3 tech resume tips to get seen by the hiring manager- 4 mins
I recently reviewed a handful of resumes for friends and mentees, and I saw the same pattern in each. I have seen the pattern hundreds of times now, and that’s great! That means it’s time to write it down.
- 1. Get your pitch down
- 2. Get to the business value in your bullets
- 3. Build in keywords with competencies
- The big picture
Before we get to the details, a reminder: the first test of a resume is getting a callback from the recruiter and moving on to the hiring manager. With that in mind, you have to watch out for being filtered out for being (a) uninteresting, (b) seemingly unqualified, or (c) seemingly a bad fit. Said in a positive framing, we want to be (a’) interesting, (b’) seemingly qualified, and (c’) seemingly a good fit!
1. Get your pitch down
seemingly above because you could be perfectly qualified and a perfect fit, but your resume can pitch you the wrong way.
A good pitch is a one-liner that helps job hunters effectively message who they are and what they do well. I got into it on The Geek Whisperers and I’ve seen gotten really into helping people dial in their pitch.
Here’s mine: I’m a technical community builder. I love connecting with technology communities to develop products and organic content to inspire open source adoption.
When I need to put together a resume, I have this pitch at the top of my PDF, right under my name and above my Career section. I have had a lot of luck with it, but more importantly, a diverse group of mentees across many races, genders, ages, and experience levels have all had a lot of luck with it as well.
1a. Get specific to the job
If I were to chase a specific job title, I’ll angle my pitch that direction. For example, my
technical community builder pitch shifts a bit if I were to pursue a Product Management role at a Cloud-centric company:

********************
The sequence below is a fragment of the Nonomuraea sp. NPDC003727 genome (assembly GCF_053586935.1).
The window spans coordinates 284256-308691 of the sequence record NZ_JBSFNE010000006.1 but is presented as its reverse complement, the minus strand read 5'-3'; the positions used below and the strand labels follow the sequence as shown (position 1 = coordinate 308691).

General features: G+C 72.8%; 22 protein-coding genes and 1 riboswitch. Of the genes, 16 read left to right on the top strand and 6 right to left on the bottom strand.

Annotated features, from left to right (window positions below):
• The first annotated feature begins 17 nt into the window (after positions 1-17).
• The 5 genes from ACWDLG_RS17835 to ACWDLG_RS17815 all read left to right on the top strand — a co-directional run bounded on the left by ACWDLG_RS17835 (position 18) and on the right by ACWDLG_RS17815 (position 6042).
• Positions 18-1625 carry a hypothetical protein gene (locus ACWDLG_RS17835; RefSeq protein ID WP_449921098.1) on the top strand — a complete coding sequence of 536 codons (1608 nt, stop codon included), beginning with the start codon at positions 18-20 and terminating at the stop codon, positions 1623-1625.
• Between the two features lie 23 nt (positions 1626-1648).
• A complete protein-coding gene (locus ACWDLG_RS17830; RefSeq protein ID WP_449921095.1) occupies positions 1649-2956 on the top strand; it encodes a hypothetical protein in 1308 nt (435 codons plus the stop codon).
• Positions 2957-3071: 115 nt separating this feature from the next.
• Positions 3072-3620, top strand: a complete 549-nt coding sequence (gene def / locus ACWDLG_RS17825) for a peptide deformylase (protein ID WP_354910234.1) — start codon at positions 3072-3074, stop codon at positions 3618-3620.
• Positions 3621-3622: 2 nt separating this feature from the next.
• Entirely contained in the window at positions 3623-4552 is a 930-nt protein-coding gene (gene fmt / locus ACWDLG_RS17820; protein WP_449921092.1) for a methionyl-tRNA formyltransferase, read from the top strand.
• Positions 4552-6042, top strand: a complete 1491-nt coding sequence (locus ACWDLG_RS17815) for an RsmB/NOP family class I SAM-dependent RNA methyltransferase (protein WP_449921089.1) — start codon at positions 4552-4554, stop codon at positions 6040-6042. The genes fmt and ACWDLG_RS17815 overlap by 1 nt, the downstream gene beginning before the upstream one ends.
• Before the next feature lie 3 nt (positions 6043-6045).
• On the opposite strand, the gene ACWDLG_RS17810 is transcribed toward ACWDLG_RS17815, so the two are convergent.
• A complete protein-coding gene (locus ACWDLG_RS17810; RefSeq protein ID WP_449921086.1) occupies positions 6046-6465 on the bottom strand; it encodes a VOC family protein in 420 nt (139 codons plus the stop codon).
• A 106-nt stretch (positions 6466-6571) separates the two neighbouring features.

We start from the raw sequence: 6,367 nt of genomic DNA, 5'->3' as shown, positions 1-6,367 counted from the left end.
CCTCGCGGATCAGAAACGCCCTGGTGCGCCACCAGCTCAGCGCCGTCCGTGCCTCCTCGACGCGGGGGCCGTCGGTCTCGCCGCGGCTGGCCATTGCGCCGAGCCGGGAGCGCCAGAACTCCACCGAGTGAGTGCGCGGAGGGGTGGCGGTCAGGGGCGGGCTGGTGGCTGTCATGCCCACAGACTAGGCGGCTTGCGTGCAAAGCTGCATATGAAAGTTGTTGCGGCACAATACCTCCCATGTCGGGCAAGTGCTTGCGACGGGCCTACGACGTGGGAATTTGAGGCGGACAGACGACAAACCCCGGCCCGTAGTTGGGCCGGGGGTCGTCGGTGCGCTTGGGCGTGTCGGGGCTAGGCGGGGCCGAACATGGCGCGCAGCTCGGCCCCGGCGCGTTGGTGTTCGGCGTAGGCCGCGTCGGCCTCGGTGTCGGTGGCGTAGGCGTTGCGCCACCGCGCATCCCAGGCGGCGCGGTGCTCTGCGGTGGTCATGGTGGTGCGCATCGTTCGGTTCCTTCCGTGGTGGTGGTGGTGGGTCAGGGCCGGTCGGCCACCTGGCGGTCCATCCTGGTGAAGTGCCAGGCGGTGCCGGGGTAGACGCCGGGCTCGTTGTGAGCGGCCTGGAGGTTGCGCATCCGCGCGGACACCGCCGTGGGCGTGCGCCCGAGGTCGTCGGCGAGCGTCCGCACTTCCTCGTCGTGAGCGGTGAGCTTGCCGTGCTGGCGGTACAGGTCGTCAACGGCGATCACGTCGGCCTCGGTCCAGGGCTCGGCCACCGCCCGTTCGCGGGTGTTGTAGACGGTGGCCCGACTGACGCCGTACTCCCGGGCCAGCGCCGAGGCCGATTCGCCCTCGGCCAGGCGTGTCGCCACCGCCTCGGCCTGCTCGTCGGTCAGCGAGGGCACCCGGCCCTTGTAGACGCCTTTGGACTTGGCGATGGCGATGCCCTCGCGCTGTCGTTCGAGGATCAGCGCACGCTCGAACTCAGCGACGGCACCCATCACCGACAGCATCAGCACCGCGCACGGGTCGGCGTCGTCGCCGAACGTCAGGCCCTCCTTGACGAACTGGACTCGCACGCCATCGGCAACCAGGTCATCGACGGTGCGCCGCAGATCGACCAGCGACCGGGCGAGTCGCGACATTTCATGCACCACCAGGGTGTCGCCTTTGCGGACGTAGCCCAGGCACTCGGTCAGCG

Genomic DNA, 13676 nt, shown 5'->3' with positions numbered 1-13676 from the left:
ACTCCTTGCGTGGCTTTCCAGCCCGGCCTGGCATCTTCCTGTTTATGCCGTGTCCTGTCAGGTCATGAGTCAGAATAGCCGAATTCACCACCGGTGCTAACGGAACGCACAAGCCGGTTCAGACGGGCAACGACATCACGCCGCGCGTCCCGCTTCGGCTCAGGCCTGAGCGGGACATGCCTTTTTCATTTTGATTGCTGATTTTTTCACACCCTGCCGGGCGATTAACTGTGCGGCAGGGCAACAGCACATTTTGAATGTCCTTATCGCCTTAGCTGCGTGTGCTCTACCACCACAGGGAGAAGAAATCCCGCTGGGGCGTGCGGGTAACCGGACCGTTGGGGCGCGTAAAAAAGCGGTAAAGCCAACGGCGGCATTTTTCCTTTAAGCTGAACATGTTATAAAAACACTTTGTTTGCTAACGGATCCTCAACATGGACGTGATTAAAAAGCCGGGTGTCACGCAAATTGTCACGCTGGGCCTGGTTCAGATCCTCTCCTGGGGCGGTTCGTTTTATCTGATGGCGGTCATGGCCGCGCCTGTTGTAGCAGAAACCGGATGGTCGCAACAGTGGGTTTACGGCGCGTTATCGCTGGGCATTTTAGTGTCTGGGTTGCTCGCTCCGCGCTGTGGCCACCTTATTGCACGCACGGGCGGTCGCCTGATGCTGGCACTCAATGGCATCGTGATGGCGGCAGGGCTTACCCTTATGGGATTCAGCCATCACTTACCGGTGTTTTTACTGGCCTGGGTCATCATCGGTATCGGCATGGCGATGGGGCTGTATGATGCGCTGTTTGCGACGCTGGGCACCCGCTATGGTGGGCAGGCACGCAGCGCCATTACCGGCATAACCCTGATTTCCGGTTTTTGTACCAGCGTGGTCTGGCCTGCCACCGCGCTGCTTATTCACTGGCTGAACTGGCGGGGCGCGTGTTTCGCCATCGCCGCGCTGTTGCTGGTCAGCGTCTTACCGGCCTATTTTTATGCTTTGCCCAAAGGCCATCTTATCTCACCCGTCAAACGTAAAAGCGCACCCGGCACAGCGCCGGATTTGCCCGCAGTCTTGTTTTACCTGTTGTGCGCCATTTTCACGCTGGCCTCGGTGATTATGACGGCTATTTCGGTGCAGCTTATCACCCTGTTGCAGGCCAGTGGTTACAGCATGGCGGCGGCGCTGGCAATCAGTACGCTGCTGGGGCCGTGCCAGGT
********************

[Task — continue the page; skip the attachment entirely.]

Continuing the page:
Community advocate passionate about designing meaningful systems to elevate interpersonal connection. Seeking opportunity to further product management craftsmanship and learn cloud through daily use.
No one seems to complain about my incomplete sentences, and it gives a hiring manage a ton of context about me that I want them to have.
2. Get to the business value in your bullets
The heart of your career-oriented resume is your career section (or Experience, Work History - whatever you call it), yet so many people forget to keep pitching themselves here. I more or less follow the:
Accomplished [X] as measured by [Y] by doing [Z]
Formula. Get specific and be crisp about your business value as I go into detail in this post.
2a Get into the technical bits
Maintained a wide range of Linux systems for production environments.
To something like:
Kept over 1,000 RHEL 8 Linux servers running in AWS and on-premises at 5 nines uptime supporting $400m in revenue.
Don’t settle for generic work. Be as specific about the technology as is warranted for the work you want to highlight. It is what interviewers will end up zooming in on to ask thoughtful questions. List the stuff you want to be asked about.
3. Build in keywords with competencies
Getting to an interview usually means getting past application tracking systems (ATS) as well as a deserning eye of a recruiter. To do so, use a a competencies section. It will help you outline a ton of specifics that you can’t (or shouldn’t try to) fit into your Career section yet it will catch the robotic eye of ATS.
Here’s an example from a Data Engineer coming from a webdev background that I mentored.
- Data management: Hadoop, Teradata, Spark, Tableau, Airflow, SQL, HiveQL, PySpark, Jupyter Notebooks
- Frameworks: React.js, Ruby on Rails, Redux.js
- Cloud: AWS Redshift, S3, EC2, EKS, Teradata BevMo Cloud
- Systems: Linux (Fedora, Ubuntu, CentOS), SQL Server
- Productivity: GitHub, Git, Markdown, JIRA, Confluence, Google Drive, Slack, Postman
Get creative with sections to get your point across.
The big picture
No matter how early or late you are in your career, it sucks to job hunt. It’s exhausting to constantly pitch yourself through pen and paper, negotiate to get paid fairly, and be energic in every communication. That said, there are thankfully good formulas and known skills to help you get further than you would on your own.